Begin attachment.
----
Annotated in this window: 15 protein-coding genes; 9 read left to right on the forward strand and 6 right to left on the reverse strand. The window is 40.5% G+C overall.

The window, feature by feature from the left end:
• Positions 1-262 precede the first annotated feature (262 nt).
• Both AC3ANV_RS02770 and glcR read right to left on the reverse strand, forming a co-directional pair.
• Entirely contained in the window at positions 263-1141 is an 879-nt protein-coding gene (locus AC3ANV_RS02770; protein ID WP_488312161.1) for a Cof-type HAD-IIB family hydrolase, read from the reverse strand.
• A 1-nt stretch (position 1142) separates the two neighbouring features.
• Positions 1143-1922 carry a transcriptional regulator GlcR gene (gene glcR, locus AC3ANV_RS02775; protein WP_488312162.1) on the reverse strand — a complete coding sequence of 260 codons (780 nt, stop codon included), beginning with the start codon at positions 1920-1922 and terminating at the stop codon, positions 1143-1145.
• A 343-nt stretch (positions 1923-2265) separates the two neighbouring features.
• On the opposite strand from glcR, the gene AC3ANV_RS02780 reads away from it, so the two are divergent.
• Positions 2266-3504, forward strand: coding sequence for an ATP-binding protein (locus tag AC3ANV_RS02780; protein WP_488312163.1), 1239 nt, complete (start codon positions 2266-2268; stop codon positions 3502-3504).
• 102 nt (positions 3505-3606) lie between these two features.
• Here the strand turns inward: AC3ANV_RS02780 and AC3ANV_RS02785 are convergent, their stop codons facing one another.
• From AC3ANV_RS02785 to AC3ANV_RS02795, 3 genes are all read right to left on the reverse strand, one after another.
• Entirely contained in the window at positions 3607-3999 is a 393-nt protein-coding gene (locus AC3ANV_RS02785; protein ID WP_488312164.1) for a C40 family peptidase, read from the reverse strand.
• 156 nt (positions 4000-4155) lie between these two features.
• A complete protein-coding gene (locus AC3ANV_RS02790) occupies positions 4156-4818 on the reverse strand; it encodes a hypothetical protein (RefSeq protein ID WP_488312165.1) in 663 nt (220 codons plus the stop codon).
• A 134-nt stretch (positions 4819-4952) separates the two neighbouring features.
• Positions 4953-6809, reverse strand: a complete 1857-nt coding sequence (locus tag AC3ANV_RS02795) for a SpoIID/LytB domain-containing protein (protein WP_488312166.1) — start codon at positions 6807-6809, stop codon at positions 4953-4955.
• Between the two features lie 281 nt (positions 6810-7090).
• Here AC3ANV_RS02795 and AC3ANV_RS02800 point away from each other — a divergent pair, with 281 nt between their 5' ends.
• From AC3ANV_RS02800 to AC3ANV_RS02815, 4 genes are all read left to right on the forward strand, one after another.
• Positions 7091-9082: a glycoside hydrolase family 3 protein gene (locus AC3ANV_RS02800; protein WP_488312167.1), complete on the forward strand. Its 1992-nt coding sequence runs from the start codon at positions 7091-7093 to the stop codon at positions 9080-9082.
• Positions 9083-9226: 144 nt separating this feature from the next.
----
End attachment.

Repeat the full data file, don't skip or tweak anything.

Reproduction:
Annotated in this window: 15 protein-coding genes; 9 read left to right on the forward strand and 6 right to left on the reverse strand. The window is 40.5% G+C overall.

The window, feature by feature from the left end:
• Positions 1-262 precede the first annotated feature (262 nt).
• Both AC3ANV_RS02770 and glcR read right to left on the reverse strand, forming a co-directional pair.
• Entirely contained in the window at positions 263-1141 is an 879-nt protein-coding gene (locus AC3ANV_RS02770; protein ID WP_488312161.1) for a Cof-type HAD-IIB family hydrolase, read from the reverse strand.
• A 1-nt stretch (position 1142) separates the two neighbouring features.
• Positions 1143-1922 carry a transcriptional regulator GlcR gene (gene glcR, locus AC3ANV_RS02775; protein WP_488312162.1) on the reverse strand — a complete coding sequence of 260 codons (780 nt, stop codon included), beginning with the start codon at positions 1920-1922 and terminating at the stop codon, positions 1143-1145.
• A 343-nt stretch (positions 1923-2265) separates the two neighbouring features.
• On the opposite strand from glcR, the gene AC3ANV_RS02780 reads away from it, so the two are divergent.
• Positions 2266-3504, forward strand: coding sequence for an ATP-binding protein (locus tag AC3ANV_RS02780; protein WP_488312163.1), 1239 nt, complete (start codon positions 2266-2268; stop codon positions 3502-3504).
• 102 nt (positions 3505-3606) lie between these two features.
• Here the strand turns inward: AC3ANV_RS02780 and AC3ANV_RS02785 are convergent, their stop codons facing one another.
• From AC3ANV_RS02785 to AC3ANV_RS02795, 3 genes are all read right to left on the reverse strand, one after another.
• Entirely contained in the window at positions 3607-3999 is a 393-nt protein-coding gene (locus AC3ANV_RS02785; protein ID WP_488312164.1) for a C40 family peptidase, read from the reverse strand.
• 156 nt (positions 4000-4155) lie between these two features.
• A complete protein-coding gene (locus AC3ANV_RS02790) occupies positions 4156-4818 on the reverse strand; it encodes a hypothetical protein (RefSeq protein ID WP_488312165.1) in 663 nt (220 codons plus the stop codon).
• A 134-nt stretch (positions 4819-4952) separates the two neighbouring features.
• Positions 4953-6809, reverse strand: a complete 1857-nt coding sequence (locus tag AC3ANV_RS02795) for a SpoIID/LytB domain-containing protein (protein WP_488312166.1) — start codon at positions 6807-6809, stop codon at positions 4953-4955.
• Between the two features lie 281 nt (positions 6810-7090).
• Here AC3ANV_RS02795 and AC3ANV_RS02800 point away from each other — a divergent pair, with 281 nt between their 5' ends.
• From AC3ANV_RS02800 to AC3ANV_RS02815, 4 genes are all read left to right on the forward strand, one after another.
• Positions 7091-9082: a glycoside hydrolase family 3 protein gene (locus AC3ANV_RS02800; protein WP_488312167.1), complete on the forward strand. Its 1992-nt coding sequence runs from the start codon at positions 7091-7093 to the stop codon at positions 9080-9082.
• Positions 9083-9226: 144 nt separating this feature from the next.